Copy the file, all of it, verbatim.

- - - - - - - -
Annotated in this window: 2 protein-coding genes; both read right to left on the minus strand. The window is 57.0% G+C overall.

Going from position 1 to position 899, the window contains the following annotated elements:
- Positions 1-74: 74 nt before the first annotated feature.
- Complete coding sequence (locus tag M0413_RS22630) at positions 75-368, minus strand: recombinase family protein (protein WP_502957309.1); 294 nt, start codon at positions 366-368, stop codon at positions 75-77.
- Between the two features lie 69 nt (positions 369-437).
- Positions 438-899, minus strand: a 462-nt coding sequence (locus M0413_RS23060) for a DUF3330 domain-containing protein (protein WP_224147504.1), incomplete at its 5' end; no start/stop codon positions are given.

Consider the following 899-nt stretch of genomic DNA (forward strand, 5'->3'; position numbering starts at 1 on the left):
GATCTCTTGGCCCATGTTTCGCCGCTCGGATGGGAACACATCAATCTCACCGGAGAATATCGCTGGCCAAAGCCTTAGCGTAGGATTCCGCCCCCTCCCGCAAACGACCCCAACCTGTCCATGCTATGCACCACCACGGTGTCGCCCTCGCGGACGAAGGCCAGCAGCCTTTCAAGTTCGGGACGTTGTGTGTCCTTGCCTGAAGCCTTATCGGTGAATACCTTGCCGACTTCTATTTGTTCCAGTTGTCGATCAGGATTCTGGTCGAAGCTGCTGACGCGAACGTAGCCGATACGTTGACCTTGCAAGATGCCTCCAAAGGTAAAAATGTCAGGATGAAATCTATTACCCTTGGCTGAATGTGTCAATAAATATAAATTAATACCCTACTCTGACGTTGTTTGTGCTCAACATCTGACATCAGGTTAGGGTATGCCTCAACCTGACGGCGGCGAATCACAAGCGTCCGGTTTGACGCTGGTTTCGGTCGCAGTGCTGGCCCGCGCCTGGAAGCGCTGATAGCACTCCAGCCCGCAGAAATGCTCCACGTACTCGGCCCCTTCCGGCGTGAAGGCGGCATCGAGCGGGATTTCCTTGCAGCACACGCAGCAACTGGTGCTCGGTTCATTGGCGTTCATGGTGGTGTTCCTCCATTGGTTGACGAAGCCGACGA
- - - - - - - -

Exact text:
Annotated in this window: 2 protein-coding genes; both read right to left on the minus strand. The window is 57.0% G+C overall.

Going from position 1 to position 899, the window contains the following annotated elements:
- Positions 1-74: 74 nt before the first annotated feature.
- Complete coding sequence (locus tag M0413_RS22630) at positions 75-368, minus strand: recombinase family protein (protein WP_502957309.1); 294 nt, start codon at positions 366-368, stop codon at positions 75-77.
- Between the two features lie 69 nt (positions 369-437).
- Positions 438-899, minus strand: a 462-nt coding sequence (locus M0413_RS23060) for a DUF3330 domain-containing protein (protein WP_224147504.1), incomplete at its 5' end; no start/stop codon positions are given.

Consider the following 899-nt stretch of genomic DNA (forward strand, 5'->3'; position numbering starts at 1 on the left):
GATCTCTTGGCCCATGTTTCGCCGCTCGGATGGGAACACATCAATCTCACCGGAGAATATCGCTGGCCAAAGCCTTAGCGTAGGATTCCGCCCCCTCCCGCAAACGACCCCAACCTGTCCATGCTATGCACCACCACGGTGTCGCCCTCGCGGACGAAGGCCAGCAGCCTTTCAAGTTCGGGACGTTGTGTGTCCTTGCCTGAAGCCTTATCGGTGAATACCTTGCCGACTTCTATTTGTTCCAGTTGTCGATCAGGATTCTGGTCGAAGCTGCTGACGCGAACGTAGCCGATACGTTGACCTTGCAAGATGCCTCCAAAGGTAAAAATGTCAGGATGAAATCTATTACCCTTGGCTGAATGTGTCAATAAATATAAATTAATACCCTACTCTGACGTTGTTTGTGCTCAACATCTGACATCAGGTTAGGGTATGCCTCAACCTGACGGCGGCGAATCACAAGCGTCCGGTTTGACGCTGGTTTCGGTCGCAGTGCTGGCCCGCGCCTGGAAGCGCTGATAGCACTCCAGCCCGCAGAAATGCTCCACGTACTCGGCCCCTTCCGGCGTGAAGGCGGCATCGAGCGGGATTTCCTTGCAGCACACGCAGCAACTGGTGCTCGGTTCATTGGCGTTCATGGTGGTGTTCCTCCATTGGTTGACGAAGCCGACGA